Environmentalists attending a public forum held by the Atomic Energy Council (AEC) yesterday criticized the council for what they said was its lax supervision of Taiwan Power Co (Taipower) regarding the company’s management of the Jinshan Nuclear Power Plant in New Taipei City’s Shihmen District (石門).
Taipower on April 29 initiated a coastdown of the plant’s No. 2 reactor, allowing the power level to decrease from 100 to 75 percent, without informing the council.
This has caused a scheduled overhaul of the reactor to be postponed for two weeks to the middle of next month, AEC Department of Nuclear Regulation division head Tsao Sung-nan (曹松楠) said.
The council last week set up an ad-hoc committee to investigate the incident.
Yesterday’s forum was aimed at collecting opinions from non-governmental experts.
AEC Department of Nuclear Regulation head Chang Shin (張欣) quoted Taipower as saying that the coastdown was done for “distribution of electricity” resons and not out of security concerns.
“We immediately sent an official to examine the situation that day,” Chang said, adding that Taipower has submitted an evaluation report about the incident, which was posted on the council’s Web site.
However, many environmentalists at the forum doubted whether Taipower told the truth.
The coastdown might implicate a security crisis that can be described as “hitting the brake and the accelerator at the same time,” said He Li-wei (賀立維), a former researcher at the AEC Institute of Nuclear Energy Research.
“[The coastdown] has extended [the reactor’s] operation for another 15 days, but did not generate any more electricity,” He said, questioning the company’s motives.
When asked how Taipower could initiate the coastdown without informing the council, Chang said “the regulations [about coastdowns] might not be clear.”
The council would prepare and publish an additional explanation to Article 10 of the Enforcement Rules for the Implementation of the Nuclear Reactor Facilities Regulation Act (核子反應器設施管制法施行細則), Chang added.
Most of the information in Taipower’s evaluation report has been omitted due to the company’s confidentiality claims, Green Consumers’ Foundation chairman Jay Fang (方儉) said.
Chang said the committee has access to the full version of the report.
The council would ask Taipower to consider whether it can reveal more information to the public, she added.
“All opinions collected today will be delivered to the investigation committee,” Chang said.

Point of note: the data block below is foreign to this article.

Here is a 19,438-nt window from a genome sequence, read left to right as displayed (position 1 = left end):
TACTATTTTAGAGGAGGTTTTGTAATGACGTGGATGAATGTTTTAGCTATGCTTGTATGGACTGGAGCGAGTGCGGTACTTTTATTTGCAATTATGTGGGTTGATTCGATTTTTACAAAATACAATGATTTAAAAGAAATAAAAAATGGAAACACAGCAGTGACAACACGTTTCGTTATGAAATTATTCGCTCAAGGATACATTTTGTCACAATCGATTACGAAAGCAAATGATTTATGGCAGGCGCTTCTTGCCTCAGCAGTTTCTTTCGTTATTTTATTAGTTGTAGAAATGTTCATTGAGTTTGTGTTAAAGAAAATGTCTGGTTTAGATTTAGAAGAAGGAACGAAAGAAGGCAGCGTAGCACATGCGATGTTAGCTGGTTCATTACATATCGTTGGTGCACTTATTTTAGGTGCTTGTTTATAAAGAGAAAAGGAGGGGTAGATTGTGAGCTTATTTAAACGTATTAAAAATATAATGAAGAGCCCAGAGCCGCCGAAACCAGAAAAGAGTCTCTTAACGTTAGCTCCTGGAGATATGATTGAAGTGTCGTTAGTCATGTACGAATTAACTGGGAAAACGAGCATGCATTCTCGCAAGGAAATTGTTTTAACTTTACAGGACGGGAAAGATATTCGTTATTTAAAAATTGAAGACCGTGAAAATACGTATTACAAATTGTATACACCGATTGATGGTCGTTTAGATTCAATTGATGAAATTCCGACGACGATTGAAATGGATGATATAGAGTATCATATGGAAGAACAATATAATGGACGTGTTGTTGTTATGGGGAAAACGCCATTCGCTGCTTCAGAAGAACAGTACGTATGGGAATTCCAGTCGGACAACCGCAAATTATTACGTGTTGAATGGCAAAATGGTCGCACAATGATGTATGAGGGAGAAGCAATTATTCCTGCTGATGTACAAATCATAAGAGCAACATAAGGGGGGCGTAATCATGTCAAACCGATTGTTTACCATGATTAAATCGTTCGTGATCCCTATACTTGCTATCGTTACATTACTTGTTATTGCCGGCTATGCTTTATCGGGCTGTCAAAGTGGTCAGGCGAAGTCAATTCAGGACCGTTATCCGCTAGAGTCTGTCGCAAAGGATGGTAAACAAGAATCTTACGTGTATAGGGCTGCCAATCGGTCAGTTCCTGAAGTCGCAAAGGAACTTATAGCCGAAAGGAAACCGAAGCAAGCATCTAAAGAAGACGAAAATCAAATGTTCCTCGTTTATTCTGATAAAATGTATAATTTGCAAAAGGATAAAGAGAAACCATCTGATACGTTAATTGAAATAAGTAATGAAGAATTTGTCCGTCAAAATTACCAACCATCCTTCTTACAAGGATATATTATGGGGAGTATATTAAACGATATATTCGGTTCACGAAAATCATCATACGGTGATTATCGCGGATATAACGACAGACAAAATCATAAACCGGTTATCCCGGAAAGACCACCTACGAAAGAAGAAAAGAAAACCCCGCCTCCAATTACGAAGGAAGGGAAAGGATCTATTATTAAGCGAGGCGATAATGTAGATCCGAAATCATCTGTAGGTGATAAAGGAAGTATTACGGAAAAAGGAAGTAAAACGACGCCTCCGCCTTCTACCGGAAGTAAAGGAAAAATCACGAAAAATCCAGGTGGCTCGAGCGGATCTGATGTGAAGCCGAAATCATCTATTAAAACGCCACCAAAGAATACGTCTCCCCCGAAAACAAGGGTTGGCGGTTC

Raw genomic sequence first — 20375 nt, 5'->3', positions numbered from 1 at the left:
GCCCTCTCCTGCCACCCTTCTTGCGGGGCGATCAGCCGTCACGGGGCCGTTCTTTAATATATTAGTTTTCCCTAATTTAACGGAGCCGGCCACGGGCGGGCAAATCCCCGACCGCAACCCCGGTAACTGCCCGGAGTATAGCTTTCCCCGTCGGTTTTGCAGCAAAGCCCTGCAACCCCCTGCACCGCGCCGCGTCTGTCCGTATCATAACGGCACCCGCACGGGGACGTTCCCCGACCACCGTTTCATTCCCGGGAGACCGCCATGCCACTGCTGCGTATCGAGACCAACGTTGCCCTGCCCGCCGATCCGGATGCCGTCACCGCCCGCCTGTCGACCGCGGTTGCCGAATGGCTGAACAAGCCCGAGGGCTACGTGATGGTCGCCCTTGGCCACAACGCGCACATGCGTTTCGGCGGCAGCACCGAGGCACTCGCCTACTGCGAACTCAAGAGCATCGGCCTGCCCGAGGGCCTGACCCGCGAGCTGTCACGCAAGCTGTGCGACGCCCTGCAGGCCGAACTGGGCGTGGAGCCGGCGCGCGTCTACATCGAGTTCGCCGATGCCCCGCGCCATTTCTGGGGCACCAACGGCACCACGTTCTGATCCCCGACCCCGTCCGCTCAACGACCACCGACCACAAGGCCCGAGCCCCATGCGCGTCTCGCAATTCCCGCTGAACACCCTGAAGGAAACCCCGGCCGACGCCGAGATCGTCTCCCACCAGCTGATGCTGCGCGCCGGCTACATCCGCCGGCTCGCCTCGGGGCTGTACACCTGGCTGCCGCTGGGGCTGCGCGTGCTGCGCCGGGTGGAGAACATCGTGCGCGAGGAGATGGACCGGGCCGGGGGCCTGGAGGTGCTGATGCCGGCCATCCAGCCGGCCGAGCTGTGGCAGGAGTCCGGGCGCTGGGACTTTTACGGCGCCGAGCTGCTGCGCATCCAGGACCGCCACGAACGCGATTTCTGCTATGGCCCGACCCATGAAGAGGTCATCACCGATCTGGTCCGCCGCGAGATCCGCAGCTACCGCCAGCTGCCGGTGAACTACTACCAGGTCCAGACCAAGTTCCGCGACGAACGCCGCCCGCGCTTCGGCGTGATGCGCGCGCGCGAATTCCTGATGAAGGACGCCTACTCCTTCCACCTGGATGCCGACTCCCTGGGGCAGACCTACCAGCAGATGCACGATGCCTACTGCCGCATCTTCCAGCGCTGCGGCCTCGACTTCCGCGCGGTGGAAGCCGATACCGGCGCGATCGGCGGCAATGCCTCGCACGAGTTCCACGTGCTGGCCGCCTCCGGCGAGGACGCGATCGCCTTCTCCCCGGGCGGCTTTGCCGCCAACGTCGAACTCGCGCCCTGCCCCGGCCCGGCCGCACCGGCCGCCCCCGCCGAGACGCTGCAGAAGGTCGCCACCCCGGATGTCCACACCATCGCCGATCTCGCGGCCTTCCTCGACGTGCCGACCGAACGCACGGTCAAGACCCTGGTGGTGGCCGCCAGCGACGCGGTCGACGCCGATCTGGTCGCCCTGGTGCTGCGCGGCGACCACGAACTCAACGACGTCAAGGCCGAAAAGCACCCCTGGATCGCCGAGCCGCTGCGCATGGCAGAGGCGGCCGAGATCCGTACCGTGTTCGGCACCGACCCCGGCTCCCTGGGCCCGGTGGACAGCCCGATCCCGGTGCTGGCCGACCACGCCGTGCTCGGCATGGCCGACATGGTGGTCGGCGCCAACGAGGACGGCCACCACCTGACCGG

Food delivery provider Foodpanda had 564 consumer disputes from January to last month and failed to attend many mediation sessions with local governments nationwide, the Executive Yuan’s Consumer Protection Committee said. In a news release earlier this month, the committee said that it investigated consumer complaints and mediations for Foodpanda and rival Uber Eats during the period, when the number of delivery orders jumped due to the COVID-19 pandemic. Uber Eats had 80 consumer disputes, the committee said. Of Foodpanda’s consumer disputes, 368 resulted from delivery drivers canceling orders after customers could not be reached, 108 were related to the quality or quantity
‘HONEYMOON’ IS OVER: A political science professor said that the Tsai administration’s popularity peaked after it successfully contained COVID-19, but is waning President Tsai Ing-wen’s (蔡英文) and Premier Su Tseng-chang’s (蘇貞昌) approval ratings fell significantly this month in the wake of the government’s handling of the distribution of relief funds and stimulus coupons to people and businesses affected by the COVID-19 pandemic, a poll released yesterday by the New Power Party (NPP) showed. The poll showed that 68 percent of respondents said they were satisfied with Tsai’s performance, down 8.9 percentage points from last month, while 21 percent said they disapproved of her performance. Her approval among respondents aged 20 to 29 fell 14.7 percentage points, the largest decrease when compared with other age
‘CHINESE CAPITAL’: Fanny Liu was found guilty of reducing the rent of a tenant in exchange for a vote for a KMT Taipei city councilor candidate The Taipei District Court on Wednesday sentenced Fanny Liu (劉樂妍), a former member of the now-disbanded female pop group Fantasy 4, to 10 years in prison for vote-buying. The court found Liu — who is now based in China and has made pro-Chinese Communist Party remarks — guilty of reducing the rent on a Taipei property she owned in exchange for the tenant voting for a Chinese Nationalist Party (KMT) candidate in the November 2018 nine-in-one local elections. She can appeal the ruling. Liu in December 2018 reportedly lowered the rent by NT$1,000 after the tenant said they had voted for Taipei City
Passengers arriving at Taoyuan International Airport will find that most entrances to both terminals have been sealed off as part of its COVID-19 prevention efforts. Follow the signs and directions posted on the doors to find the nearest entry point. The airport has installed infrared cameras and thermometer guns at all open entrances, and all persons with a temperature of over 37.5 degrees Celsius are prohibited from entering the terminal. In addition, staff will take the temperature of those checking in to their flights in advance at Airport MRT stations A1 and A3. In accordance with the Centers of Disease